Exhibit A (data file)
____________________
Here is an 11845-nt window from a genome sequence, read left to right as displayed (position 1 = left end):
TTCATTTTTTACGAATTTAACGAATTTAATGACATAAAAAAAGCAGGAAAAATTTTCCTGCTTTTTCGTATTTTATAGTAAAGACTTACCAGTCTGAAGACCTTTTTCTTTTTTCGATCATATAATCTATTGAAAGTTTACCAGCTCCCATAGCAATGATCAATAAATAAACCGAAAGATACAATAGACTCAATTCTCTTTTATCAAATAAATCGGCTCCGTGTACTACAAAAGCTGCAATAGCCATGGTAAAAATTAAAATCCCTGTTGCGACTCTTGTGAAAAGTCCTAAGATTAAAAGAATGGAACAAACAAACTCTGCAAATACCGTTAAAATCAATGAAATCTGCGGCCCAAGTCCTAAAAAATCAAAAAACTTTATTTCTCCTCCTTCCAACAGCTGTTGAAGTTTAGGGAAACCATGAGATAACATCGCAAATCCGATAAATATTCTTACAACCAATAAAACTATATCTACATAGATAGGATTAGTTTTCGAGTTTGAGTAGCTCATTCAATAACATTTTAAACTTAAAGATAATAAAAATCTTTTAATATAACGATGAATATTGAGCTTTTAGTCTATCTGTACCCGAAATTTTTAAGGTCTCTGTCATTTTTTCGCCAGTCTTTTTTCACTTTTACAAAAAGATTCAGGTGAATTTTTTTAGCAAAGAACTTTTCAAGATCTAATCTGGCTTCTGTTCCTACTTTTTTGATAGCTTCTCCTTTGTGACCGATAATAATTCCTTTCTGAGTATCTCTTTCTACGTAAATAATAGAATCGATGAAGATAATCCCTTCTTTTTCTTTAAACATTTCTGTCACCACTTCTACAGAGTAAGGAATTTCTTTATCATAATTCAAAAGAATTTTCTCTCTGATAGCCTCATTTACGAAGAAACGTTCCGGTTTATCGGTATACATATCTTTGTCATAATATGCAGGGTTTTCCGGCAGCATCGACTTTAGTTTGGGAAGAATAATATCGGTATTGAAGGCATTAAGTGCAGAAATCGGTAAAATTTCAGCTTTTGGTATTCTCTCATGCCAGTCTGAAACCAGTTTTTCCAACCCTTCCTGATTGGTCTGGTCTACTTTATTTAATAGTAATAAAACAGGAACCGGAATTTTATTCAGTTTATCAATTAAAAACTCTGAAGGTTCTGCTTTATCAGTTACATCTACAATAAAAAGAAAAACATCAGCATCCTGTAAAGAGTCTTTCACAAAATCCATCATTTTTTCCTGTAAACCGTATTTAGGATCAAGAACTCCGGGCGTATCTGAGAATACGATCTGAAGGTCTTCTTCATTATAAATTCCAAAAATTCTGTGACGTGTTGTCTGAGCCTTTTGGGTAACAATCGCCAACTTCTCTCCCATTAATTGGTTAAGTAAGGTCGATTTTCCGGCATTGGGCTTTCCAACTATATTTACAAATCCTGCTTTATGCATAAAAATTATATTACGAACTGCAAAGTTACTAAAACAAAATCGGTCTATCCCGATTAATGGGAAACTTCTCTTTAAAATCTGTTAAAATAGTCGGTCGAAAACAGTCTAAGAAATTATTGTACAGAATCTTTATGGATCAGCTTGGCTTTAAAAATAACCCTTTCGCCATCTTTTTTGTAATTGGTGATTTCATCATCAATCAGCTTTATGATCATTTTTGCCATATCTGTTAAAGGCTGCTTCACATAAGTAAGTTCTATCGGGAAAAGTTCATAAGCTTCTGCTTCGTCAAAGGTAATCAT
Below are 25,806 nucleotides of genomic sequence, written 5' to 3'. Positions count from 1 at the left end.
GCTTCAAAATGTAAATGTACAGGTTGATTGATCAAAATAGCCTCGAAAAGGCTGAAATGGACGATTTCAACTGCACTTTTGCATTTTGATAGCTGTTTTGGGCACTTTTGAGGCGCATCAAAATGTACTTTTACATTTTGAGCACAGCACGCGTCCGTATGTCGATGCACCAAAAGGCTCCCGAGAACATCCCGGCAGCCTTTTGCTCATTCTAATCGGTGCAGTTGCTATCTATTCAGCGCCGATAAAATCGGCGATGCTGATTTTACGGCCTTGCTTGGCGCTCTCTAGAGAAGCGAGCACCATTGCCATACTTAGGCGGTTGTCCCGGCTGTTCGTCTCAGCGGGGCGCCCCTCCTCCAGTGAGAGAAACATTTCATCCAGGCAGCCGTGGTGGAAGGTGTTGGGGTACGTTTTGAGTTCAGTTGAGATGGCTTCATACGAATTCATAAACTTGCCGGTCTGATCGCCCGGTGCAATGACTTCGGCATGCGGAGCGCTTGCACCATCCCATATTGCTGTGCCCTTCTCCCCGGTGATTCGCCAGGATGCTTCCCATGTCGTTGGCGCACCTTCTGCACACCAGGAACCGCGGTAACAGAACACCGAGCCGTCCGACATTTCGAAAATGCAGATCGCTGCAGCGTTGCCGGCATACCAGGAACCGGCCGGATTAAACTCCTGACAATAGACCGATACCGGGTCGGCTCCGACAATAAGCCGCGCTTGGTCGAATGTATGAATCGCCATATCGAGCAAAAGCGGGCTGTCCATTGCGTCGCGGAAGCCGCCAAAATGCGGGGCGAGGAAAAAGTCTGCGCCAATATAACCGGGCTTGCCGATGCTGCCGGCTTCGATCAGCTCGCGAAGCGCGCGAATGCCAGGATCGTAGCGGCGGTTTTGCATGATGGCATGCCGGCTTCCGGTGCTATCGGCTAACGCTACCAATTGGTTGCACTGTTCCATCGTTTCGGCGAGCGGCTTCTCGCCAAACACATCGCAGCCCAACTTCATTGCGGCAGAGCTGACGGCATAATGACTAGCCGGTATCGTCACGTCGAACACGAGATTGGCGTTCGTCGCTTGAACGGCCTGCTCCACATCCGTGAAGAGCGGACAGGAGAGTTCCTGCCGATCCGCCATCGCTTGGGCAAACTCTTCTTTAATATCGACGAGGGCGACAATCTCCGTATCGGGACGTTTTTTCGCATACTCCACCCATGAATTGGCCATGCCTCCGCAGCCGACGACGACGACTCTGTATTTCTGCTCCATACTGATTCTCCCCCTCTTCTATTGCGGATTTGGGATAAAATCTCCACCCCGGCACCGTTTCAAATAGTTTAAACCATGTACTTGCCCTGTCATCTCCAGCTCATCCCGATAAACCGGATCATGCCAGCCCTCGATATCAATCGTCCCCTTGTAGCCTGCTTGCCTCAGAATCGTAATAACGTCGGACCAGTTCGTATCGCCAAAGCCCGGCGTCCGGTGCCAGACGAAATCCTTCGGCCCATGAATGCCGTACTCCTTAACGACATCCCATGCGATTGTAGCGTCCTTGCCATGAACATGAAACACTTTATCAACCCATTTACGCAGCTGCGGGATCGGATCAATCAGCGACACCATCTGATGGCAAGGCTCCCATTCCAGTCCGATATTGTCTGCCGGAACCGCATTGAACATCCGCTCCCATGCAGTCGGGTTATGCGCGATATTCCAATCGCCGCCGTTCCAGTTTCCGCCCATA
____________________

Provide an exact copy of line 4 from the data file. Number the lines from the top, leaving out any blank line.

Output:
GCTTCAAAATGTAAATGTACAGGTTGATTGATCAAAATAGCCTCGAAAAGGCTGAAATGGACGATTTCAACTGCACTTTTGCATTTTGATAGCTGTTTTGGGCACTTTTGAGGCGCATCAAAATGTACTTTTACATTTTGAGCACAGCACGCGTCCGTATGTCGATGCACCAAAAGGCTCCCGAGAACATCCCGGCAGCCTTTTGCTCATTCTAATCGGTGCAGTTGCTATCTATTCAGCGCCGATAAAATCGGCGATGCTGATTTTACGGCCTTGCTTGGCGCTCTCTAGAGAAGCGAGCACCATTGCCATACTTAGGCGGTTGTCCCGGCTGTTCGTCTCAGCGGGGCGCCCCTCCTCCAGTGAGAGAAACATTTCATCCAGGCAGCCGTGGTGGAAGGTGTTGGGGTACGTTTTGAGTTCAGTTGAGATGGCTTCATACGAATTCATAAACTTGCCGGTCTGATCGCCCGGTGCAATGACTTCGGCATGCGGAGCGCTTGCACCATCCCATATTGCTGTGCCCTTCTCCCCGGTGATTCGCCAGGATGCTTCCCATGTCGTTGGCGCACCTTCTGCACACCAGGAACCGCGGTAACAGAACACCGAGCCGTCCGACATTTCGAAAATGCAGATCGCTGCAGCGTTGCCGGCATACCAGGAACCGGCCGGATTAAACTCCTGACAATAGACCGATACCGGGTCGGCTCCGACAATAAGCCGCGCTTGGTCGAATGTATGAATCGCCATATCGAGCAAAAGCGGGCTGTCCATTGCGTCGCGGAAGCCGCCAAAATGCGGGGCGAGGAAAAAGTCTGCGCCAATATAACCGGGCTTGCCGATGCTGCCGGCTTCGATCAGCTCGCGAAGCGCGCGAATGCCAGGATCGTAGCGGCGGTTTTGCATGATGGCATGCCGGCTTCCGGTGCTATCGGCTAACGCTACCAATTGGTTGCACTGTTCCATCGTTTCGGCGAGCGGCTTCTCGCCAAACACATCGCAGCCCAACTTCATTGCGGCAGAGCTGACGGCATAATGACTAGCCGGTATCGTCACGTCGAACACGAGATTGGCGTTCGTCGCTTGAACGGCCTGCTCCACATCCGTGAAGAGCGGACAGGAGAGTTCCTGCCGATCCGCCATCGCTTGGGCAAACTCTTCTTTAATATCGACGAGGGCGACAATCTCCGTATCGGGACGTTTTTTCGCATACTCCACCCATGAATTGGCCATGCCTCCGCAGCCGACGACGACGACTCTGTATTTCTGCTCCATACTGATTCTCCCCCTCTTCTATTGCGGATTTGGGATAAAATCTCCACCCCGGCACCGTTTCAAATAGTTTAAACCATGTACTTGCCCTGTCATCTCCAGCTCATCCCGATAAACCGGATCATGCCAGCCCTCGATATCAATCGTCCCCTTGTAGCCTGCTTGCCTCAGAATCGTAATAACGTCGGACCAGTTCGTATCGCCAAAGCCCGGCGTCCGGTGCCAGACGAAATCCTTCGGCCCATGAATGCCGTACTCCTTAACGACATCCCATGCGATTGTAGCGTCCTTGCCATGAACATGAAACACTTTATCAACCCATTTACGCAGCTGCGGGATCGGATCAATCAGCGACACCATCTGATGGCAAGGCTCCCATTCCAGTCCGATATTGTCTGCCGGAACCGCATTGAACATCCGCTCCCATGCAGTCGGGTTATGCGCGATATTCCAATCGCCGCCGTTCCAGTTTCCGCCCATA